For the second time this month, the world’s dominant ticket seller is turning to the media to clear up what it believes are misconceptions about its business model.
With its proposed merger with Live Nation in the final stages before a regulatory ruling, Ticketmaster is going on the offensive to polish its image deflect criticism that the company is to blame for sold-out events.
In a commentary piece on MPR NewsQ, Minnesota Public Radio’s Web site, Ticketmaster’s senior vice president and assistant general counsel Joe Freeman tried to make it clear that artists are more to blame when concerts sell out than Ticketmaster.
“When popular events are placed for sale on our system, consumer demand overwhelms ticket supply and our inventory of tickets can be depleted within minutes (our systems can process and sell thousands of ticket orders within that time),” Freeman wrote, stressing that Ticketmaster doesn’t own the tickets its sells; doesn’t “hold back” or “divert” tickets to other Web sites; nor does it give preferential treatment to certain brokers. “This challenge is exacerbated when our clients hold back significant amounts of tickets that are not initially (or ever) made available for us to distribute, or when they dictate that the vast majority of tickets be made available via fan club or promotional presales.”
He continued, “Again, we do not decide how many tickets will be made available for any event or for a particular presale or general sale; event providers are specifically and solely responsible for deciding the number of tickets provided to Ticketmaster to sell.”
During the summer, Ticketmaster Entertainment CEO Irving Azoff was accused of orchestrating a scheme, code named “Project Showtime,” where he reportedly funneled premium tickets to certain brokers that he tried to acquire on behalf of Ticketmaster. The dealings occurred a year before Azoff, one of the nation’s most influential music artist managers, became CEO.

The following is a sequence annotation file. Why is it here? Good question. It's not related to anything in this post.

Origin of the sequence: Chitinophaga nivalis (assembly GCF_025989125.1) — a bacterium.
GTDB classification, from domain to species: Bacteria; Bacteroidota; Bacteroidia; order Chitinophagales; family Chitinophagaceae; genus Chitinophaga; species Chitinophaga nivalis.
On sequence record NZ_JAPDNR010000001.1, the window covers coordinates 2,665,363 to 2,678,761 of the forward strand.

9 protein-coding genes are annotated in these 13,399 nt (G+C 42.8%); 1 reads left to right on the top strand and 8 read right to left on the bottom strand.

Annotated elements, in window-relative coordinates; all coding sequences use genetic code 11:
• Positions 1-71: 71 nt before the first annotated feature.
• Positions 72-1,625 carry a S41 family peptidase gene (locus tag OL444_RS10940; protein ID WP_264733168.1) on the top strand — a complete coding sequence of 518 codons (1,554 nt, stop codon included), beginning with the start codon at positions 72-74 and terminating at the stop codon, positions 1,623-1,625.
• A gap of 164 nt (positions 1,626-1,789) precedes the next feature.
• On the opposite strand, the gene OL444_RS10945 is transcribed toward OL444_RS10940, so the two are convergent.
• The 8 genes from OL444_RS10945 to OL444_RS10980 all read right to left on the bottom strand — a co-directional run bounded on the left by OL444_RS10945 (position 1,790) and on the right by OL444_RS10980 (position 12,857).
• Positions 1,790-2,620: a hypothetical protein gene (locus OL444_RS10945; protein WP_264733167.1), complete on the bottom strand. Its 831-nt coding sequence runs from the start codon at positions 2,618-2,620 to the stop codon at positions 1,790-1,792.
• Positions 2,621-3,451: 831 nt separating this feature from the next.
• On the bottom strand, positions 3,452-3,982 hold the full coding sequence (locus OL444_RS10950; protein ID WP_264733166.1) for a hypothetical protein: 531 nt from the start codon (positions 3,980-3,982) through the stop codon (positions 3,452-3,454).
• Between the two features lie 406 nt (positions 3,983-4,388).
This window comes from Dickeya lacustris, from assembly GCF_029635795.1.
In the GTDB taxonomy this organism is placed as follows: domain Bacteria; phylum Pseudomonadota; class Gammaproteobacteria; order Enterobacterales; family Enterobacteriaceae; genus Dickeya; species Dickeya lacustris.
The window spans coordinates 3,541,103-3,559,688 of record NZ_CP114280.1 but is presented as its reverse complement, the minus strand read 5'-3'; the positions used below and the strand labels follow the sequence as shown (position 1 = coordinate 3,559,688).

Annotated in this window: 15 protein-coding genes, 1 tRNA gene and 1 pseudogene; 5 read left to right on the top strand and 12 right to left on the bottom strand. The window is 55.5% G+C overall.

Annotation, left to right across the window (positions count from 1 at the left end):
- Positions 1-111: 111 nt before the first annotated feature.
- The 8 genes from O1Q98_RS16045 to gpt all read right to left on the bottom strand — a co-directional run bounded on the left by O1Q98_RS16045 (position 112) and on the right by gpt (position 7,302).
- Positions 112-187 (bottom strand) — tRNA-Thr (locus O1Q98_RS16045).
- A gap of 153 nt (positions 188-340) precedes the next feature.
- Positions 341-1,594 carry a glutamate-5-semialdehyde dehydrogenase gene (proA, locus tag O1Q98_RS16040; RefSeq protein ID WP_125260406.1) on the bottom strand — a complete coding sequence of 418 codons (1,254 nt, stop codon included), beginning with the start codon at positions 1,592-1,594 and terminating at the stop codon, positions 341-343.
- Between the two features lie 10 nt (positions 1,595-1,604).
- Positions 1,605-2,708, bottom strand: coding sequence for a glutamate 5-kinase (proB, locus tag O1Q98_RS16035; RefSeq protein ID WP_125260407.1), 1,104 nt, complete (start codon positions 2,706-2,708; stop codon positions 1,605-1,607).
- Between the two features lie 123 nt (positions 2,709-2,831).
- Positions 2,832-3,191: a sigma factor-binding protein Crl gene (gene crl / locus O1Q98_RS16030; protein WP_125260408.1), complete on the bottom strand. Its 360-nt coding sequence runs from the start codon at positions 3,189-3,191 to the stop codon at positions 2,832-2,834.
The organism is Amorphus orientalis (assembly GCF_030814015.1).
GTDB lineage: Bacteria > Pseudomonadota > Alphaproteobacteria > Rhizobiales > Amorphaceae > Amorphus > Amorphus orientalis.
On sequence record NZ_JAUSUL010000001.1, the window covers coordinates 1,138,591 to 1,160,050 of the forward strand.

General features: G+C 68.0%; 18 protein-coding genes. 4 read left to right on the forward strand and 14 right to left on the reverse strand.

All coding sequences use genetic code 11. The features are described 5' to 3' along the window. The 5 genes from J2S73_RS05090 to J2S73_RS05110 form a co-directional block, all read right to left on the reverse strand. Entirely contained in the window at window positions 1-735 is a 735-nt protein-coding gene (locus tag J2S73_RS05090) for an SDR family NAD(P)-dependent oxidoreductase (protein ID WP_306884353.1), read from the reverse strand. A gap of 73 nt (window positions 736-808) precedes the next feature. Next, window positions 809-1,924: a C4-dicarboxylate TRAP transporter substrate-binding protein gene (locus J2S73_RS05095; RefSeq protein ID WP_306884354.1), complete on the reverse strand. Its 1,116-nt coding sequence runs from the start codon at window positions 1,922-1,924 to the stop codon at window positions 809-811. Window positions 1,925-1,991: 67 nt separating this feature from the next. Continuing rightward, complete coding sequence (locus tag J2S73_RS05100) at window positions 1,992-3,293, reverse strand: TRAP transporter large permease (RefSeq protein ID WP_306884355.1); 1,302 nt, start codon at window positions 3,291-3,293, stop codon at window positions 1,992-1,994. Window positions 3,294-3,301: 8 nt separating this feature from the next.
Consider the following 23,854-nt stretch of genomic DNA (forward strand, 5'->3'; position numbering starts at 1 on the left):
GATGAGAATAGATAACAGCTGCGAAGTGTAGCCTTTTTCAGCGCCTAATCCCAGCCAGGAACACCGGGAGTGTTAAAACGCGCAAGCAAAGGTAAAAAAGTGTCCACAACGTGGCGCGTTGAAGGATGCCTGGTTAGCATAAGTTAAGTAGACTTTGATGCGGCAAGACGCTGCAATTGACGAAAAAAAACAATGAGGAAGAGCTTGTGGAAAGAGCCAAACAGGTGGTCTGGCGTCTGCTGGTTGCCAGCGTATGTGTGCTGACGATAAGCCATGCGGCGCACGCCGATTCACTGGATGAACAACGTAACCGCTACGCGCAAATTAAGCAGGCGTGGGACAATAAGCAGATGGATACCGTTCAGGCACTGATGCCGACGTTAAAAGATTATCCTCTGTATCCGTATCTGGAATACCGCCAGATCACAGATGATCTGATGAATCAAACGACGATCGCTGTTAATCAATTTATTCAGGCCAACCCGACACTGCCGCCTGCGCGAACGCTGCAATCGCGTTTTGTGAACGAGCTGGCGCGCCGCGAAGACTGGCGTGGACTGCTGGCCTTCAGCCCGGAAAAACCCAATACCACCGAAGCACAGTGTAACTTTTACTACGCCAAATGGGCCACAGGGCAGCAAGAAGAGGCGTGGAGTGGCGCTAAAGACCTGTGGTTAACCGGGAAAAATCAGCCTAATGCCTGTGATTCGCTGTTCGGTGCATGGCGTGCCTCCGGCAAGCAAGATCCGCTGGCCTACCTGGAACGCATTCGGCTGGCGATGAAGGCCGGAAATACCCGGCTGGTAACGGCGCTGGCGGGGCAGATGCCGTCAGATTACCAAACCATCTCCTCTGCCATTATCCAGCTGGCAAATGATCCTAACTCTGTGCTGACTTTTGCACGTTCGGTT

Freeman, who oversees Ticketmaster’s North American government relations program, was reacting to proposed legislation in Minnesota that strengthen the state’s ticketing laws, but which could also tie Ticketmaster’s hands by requiring it disclose all that are being made available for a particular event.
“When you further consider that an individual ticket request can be as large as six or eight tickets per order — a limit determined by the event provider and not by Ticketmaster — it becomes clear why we are unable to satisfy more than a fraction of those fans interested in buying tickets for the most popular events. And that’s true even as we make tickets available for sale in strict accordance with our clients’ instructions,” Freeman wrote.
Last week, Freeman wrote a similar commentary in a Canadian newspaper to try to state its case as the Saskatchewan government looks to strengthen its ticketing rules. While Ticketmaster often responds to criticism, the commentaries mark a more aggressive tone in the company’s efforts to spread its message.
“Ticketmaster can be an easy political target, and we make our share of mistakes. But thoughtful and effective public policy cannot be predicated on misunderstandings or misinformation,” he added.